Interview: Samih Toukan, chief executive officer, Jabbar

03 October 2011

Samih Toukan is the founder of Maktoob and heads internet firm Jabbar

Samih Toukan is the chief executive officer of internet firm Jabbar, owners of some of the region’s best known websites. The Jordanian entrepreneur was first propelled in the limelight for his project, Maktoob – an Arabic internet portal.

Toukan founded Maktoob in 2000 in partnership with Hussam Khoury. Ten years later, the website was sold to US internet giant Yahoo for $175m – the largest amount ever spent on a website in the region. The deal has become an example for a legion of internet entrepreneurs in the region and continues to inspire many students looking to make their wealth in the technology sector.

“The idea behind Maktoob was to create the first Arabic email. At that time, there were just a few thousand internet users in the Arab world. Internet penetration was very small and people didn’t believe that Arabic would grow online.  They thought that users would continue using it in English, but we proved them wrong,” says Toukan.

Today, there are about 72 million internet users in the Arab world, they make up 3 per cent of the internet population and with increased investment in infrastructure from governments, it is one of the fastest growing regions in the world in terms of internet take-up. But Arabic content, particularly content of high quality, is still lagging behind. And that is where the opportunities lie in the region.

“The entrepreneurs with great ideas are there, but proper financing is missing. There is more interest after Maktoob. Probably the amount of money invested in the sector within the past two years is more than the levels seen 10 years prior, when Maktoob started out, so we are seeing acceleration, but there is still an absence of proper venture capital funding. There are a few initiatives on a very start-up seed level, but the typical venture capital culture and investment seen in the West is non-existent,” says Toukan.

According to Toukan, one of the biggest barriers to the growth in the sector is the culture.

“People prefer traditional investments, they want to see something physical. Technology and internet investments do not make money and have to wait many years before we see results,” he says.

For Toukan, the talent stretches across the Arab region, but some of the countries stand out more than others.

“Relative to its population, Jordan is ahead of the region in terms of ideas. Jordan is not a rich country, but it is rich with talent. The government has played a good role in supporting the IT sector.  In the Gulf, money was being invested in the wrong direction in real estate and property, which is needed, but if one per cent of that had been invested in technology, we would have seen more results,” he says.

Attitudes are changing across the region as more investors, both locally and internationally turn to the Middle East & North Africa. Toukan is looking to set up his own venture capital fund focusing on Egypt and Jordan.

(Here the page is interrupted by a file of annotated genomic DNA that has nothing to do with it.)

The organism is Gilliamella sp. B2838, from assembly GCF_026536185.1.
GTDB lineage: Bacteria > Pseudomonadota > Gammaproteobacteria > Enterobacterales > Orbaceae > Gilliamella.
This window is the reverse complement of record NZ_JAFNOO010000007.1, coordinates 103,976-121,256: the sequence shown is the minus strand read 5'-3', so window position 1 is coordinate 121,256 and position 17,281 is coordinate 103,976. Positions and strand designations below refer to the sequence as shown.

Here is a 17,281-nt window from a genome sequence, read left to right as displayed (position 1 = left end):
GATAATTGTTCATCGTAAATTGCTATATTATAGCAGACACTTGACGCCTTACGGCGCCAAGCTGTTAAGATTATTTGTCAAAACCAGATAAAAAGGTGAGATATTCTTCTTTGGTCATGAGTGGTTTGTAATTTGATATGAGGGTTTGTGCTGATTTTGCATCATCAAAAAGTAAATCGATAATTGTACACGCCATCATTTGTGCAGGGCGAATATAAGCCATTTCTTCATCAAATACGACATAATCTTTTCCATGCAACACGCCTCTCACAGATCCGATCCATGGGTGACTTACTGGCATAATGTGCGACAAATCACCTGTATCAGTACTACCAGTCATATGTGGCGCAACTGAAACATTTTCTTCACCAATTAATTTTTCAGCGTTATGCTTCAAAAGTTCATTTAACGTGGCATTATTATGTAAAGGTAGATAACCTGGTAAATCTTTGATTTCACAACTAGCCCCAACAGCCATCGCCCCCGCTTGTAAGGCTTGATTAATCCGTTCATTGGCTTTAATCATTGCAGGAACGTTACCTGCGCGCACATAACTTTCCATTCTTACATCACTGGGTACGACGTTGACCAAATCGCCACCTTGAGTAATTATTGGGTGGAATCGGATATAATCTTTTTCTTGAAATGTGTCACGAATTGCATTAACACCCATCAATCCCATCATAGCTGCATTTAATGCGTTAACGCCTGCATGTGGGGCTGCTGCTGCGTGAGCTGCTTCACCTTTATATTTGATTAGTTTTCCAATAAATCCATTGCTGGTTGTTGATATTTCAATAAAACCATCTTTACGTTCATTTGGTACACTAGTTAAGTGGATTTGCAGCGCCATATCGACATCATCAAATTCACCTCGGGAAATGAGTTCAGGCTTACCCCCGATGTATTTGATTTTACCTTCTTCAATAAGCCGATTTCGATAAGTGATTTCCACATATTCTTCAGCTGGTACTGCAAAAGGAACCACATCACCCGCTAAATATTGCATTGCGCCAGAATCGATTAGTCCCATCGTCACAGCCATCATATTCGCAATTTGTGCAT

“It is the beginning, but when the ecosystem grows with the funding, the ideas and the mentorship, you will have more Maktoobs very soon. It took us 10 years, but it will not take 10 years for the next one,” says Toukan.

For now Toukan is focused on growing Jabbar, which has seven internet companies under its umbrella.

“Jabbar was a result of the acquisition of Maktoob by Yahoo. We had certain assets that we had developed like and cashu, which is an alternative payment method online, that was not sold to Yahoo,” says Toukan.

Group buying website Cobone, online retailer Sukkar and travel website Joob are also part of the Jabbar group and the company will be launching another initiative this year that combines e-commerce with e-learning and will be launched initially in Jordan.

“We are focusing on e-commerce as we believe it will grow. Jabbar now is double the size of Maktoob in just two years. With Maktoob, we were focused on content and advertising, but now we are focused on business to consumer e-commerce,” he says.

The e-commerce sector in the region is still very much in its infancy and credit card penetration in the region is still low. “There are challenges. Logistics, customs between Arab countries and payment are all challenges,” he says “These challenges are opportunities, when we solve these problems, they break down barriers.”

Jabbar enables different payment methods for its services including Cashu, Paypal and cash on delivery. 

Despite the volatility in the region, Toukan believes now is the time for the internet sector to flourish in the region. “This is a new beginning for the region and in terms of the internet we will see growth and more investment,” he says.

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